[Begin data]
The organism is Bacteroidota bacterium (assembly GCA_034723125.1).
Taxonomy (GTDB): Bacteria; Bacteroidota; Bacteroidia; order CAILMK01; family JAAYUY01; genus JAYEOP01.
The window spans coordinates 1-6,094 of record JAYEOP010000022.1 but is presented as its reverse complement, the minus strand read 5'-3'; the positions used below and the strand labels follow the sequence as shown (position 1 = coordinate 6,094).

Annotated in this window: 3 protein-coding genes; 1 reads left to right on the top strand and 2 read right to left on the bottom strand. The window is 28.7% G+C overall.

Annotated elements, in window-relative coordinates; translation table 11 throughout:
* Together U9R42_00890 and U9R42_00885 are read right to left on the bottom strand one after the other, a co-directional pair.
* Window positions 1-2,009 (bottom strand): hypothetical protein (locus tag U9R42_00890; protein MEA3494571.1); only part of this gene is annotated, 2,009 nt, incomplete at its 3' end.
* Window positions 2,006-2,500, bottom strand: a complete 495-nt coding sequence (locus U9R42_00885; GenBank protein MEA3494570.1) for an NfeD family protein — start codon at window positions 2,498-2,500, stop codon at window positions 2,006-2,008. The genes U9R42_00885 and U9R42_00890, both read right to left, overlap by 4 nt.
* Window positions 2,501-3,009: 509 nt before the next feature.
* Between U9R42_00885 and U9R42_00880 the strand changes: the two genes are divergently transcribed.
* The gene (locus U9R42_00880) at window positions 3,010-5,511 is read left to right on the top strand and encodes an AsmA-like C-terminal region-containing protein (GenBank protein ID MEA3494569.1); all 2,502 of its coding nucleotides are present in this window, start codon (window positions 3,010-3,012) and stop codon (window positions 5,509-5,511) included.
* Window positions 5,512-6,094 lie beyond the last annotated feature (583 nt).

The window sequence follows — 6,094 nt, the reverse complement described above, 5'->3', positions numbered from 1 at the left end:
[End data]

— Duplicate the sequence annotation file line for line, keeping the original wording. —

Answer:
The organism is Bacteroidota bacterium (assembly GCA_034723125.1).
Taxonomy (GTDB): Bacteria; Bacteroidota; Bacteroidia; order CAILMK01; family JAAYUY01; genus JAYEOP01.
The window spans coordinates 1-6,094 of record JAYEOP010000022.1 but is presented as its reverse complement, the minus strand read 5'-3'; the positions used below and the strand labels follow the sequence as shown (position 1 = coordinate 6,094).

Annotated in this window: 3 protein-coding genes; 1 reads left to right on the top strand and 2 read right to left on the bottom strand. The window is 28.7% G+C overall.

Annotated elements, in window-relative coordinates; translation table 11 throughout:
* Together U9R42_00890 and U9R42_00885 are read right to left on the bottom strand one after the other, a co-directional pair.
* Window positions 1-2,009 (bottom strand): hypothetical protein (locus tag U9R42_00890; protein MEA3494571.1); only part of this gene is annotated, 2,009 nt, incomplete at its 3' end.
* Window positions 2,006-2,500, bottom strand: a complete 495-nt coding sequence (locus U9R42_00885; GenBank protein MEA3494570.1) for an NfeD family protein — start codon at window positions 2,498-2,500, stop codon at window positions 2,006-2,008. The genes U9R42_00885 and U9R42_00890, both read right to left, overlap by 4 nt.
* Window positions 2,501-3,009: 509 nt before the next feature.
* Between U9R42_00885 and U9R42_00880 the strand changes: the two genes are divergently transcribed.
* The gene (locus U9R42_00880) at window positions 3,010-5,511 is read left to right on the top strand and encodes an AsmA-like C-terminal region-containing protein (GenBank protein ID MEA3494569.1); all 2,502 of its coding nucleotides are present in this window, start codon (window positions 3,010-3,012) and stop codon (window positions 5,509-5,511) included.
* Window positions 5,512-6,094 lie beyond the last annotated feature (583 nt).

The window sequence follows — 6,094 nt, the reverse complement described above, 5'->3', positions numbered from 1 at the left end: